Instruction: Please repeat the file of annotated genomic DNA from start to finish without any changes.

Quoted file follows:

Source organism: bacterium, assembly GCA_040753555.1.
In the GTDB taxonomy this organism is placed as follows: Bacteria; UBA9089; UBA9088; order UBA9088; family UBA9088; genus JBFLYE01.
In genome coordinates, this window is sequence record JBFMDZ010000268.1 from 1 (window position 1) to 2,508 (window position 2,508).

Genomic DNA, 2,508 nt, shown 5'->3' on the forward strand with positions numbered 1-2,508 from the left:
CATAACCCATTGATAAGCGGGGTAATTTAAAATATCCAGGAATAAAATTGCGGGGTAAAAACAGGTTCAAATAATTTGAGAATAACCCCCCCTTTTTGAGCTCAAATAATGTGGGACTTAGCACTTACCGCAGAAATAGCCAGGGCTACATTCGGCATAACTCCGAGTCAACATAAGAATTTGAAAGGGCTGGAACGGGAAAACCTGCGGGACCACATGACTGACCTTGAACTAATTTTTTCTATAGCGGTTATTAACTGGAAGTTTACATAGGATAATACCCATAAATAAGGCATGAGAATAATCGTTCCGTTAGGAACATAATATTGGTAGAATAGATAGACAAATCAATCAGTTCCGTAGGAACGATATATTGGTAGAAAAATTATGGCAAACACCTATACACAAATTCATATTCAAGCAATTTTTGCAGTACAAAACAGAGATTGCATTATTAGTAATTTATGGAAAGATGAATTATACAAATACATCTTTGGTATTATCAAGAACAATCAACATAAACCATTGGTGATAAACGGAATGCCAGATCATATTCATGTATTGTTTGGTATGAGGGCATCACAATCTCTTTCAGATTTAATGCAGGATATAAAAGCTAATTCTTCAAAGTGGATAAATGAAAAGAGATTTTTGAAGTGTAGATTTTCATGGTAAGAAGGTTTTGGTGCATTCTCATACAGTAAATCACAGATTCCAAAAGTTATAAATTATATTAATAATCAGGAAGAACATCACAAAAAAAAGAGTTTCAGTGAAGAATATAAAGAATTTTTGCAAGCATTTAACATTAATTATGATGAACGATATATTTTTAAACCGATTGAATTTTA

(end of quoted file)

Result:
Source organism: bacterium, assembly GCA_040753555.1.
In the GTDB taxonomy this organism is placed as follows: Bacteria; UBA9089; UBA9088; order UBA9088; family UBA9088; genus JBFLYE01.
In genome coordinates, this window is sequence record JBFMDZ010000268.1 from 1 (window position 1) to 2,508 (window position 2,508).

Genomic DNA, 2,508 nt, shown 5'->3' on the forward strand with positions numbered 1-2,508 from the left:
CATAACCCATTGATAAGCGGGGTAATTTAAAATATCCAGGAATAAAATTGCGGGGTAAAAACAGGTTCAAATAATTTGAGAATAACCCCCCCTTTTTGAGCTCAAATAATGTGGGACTTAGCACTTACCGCAGAAATAGCCAGGGCTACATTCGGCATAACTCCGAGTCAACATAAGAATTTGAAAGGGCTGGAACGGGAAAACCTGCGGGACCACATGACTGACCTTGAACTAATTTTTTCTATAGCGGTTATTAACTGGAAGTTTACATAGGATAATACCCATAAATAAGGCATGAGAATAATCGTTCCGTTAGGAACATAATATTGGTAGAATAGATAGACAAATCAATCAGTTCCGTAGGAACGATATATTGGTAGAAAAATTATGGCAAACACCTATACACAAATTCATATTCAAGCAATTTTTGCAGTACAAAACAGAGATTGCATTATTAGTAATTTATGGAAAGATGAATTATACAAATACATCTTTGGTATTATCAAGAACAATCAACATAAACCATTGGTGATAAACGGAATGCCAGATCATATTCATGTATTGTTTGGTATGAGGGCATCACAATCTCTTTCAGATTTAATGCAGGATATAAAAGCTAATTCTTCAAAGTGGATAAATGAAAAGAGATTTTTGAAGTGTAGATTTTCATGGTAAGAAGGTTTTGGTGCATTCTCATACAGTAAATCACAGATTCCAAAAGTTATAAATTATATTAATAATCAGGAAGAACATCACAAAAAAAAGAGTTTCAGTGAAGAATATAAAGAATTTTTGCAAGCATTTAACATTAATTATGATGAACGATATATTTTTAAACCGATTGAATTTTA